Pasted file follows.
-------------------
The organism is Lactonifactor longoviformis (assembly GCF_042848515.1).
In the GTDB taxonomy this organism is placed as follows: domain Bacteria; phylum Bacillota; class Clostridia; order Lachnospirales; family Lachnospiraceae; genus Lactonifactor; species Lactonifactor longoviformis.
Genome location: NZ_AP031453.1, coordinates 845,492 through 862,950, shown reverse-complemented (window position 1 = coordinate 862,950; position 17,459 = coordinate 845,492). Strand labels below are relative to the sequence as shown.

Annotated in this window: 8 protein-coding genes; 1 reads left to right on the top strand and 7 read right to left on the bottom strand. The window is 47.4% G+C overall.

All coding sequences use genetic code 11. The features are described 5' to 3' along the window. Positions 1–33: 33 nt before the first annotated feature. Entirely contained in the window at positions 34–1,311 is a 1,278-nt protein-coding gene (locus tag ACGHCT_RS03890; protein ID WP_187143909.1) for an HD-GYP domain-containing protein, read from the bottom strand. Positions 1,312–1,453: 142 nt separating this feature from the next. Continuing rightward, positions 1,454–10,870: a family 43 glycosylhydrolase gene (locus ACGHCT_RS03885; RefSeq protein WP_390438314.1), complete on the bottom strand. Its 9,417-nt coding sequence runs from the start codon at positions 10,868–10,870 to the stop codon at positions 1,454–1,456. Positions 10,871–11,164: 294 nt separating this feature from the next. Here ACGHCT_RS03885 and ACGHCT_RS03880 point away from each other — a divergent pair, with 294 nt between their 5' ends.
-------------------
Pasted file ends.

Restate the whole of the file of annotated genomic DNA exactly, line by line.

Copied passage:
The organism is Lactonifactor longoviformis (assembly GCF_042848515.1).
In the GTDB taxonomy this organism is placed as follows: domain Bacteria; phylum Bacillota; class Clostridia; order Lachnospirales; family Lachnospiraceae; genus Lactonifactor; species Lactonifactor longoviformis.
Genome location: NZ_AP031453.1, coordinates 845,492 through 862,950, shown reverse-complemented (window position 1 = coordinate 862,950; position 17,459 = coordinate 845,492). Strand labels below are relative to the sequence as shown.

Annotated in this window: 8 protein-coding genes; 1 reads left to right on the top strand and 7 read right to left on the bottom strand. The window is 47.4% G+C overall.

All coding sequences use genetic code 11. The features are described 5' to 3' along the window. Positions 1–33: 33 nt before the first annotated feature. Entirely contained in the window at positions 34–1,311 is a 1,278-nt protein-coding gene (locus tag ACGHCT_RS03890; protein ID WP_187143909.1) for an HD-GYP domain-containing protein, read from the bottom strand. Positions 1,312–1,453: 142 nt separating this feature from the next. Continuing rightward, positions 1,454–10,870: a family 43 glycosylhydrolase gene (locus ACGHCT_RS03885; RefSeq protein WP_390438314.1), complete on the bottom strand. Its 9,417-nt coding sequence runs from the start codon at positions 10,868–10,870 to the stop codon at positions 1,454–1,456. Positions 10,871–11,164: 294 nt separating this feature from the next. Here ACGHCT_RS03885 and ACGHCT_RS03880 point away from each other — a divergent pair, with 294 nt between their 5' ends.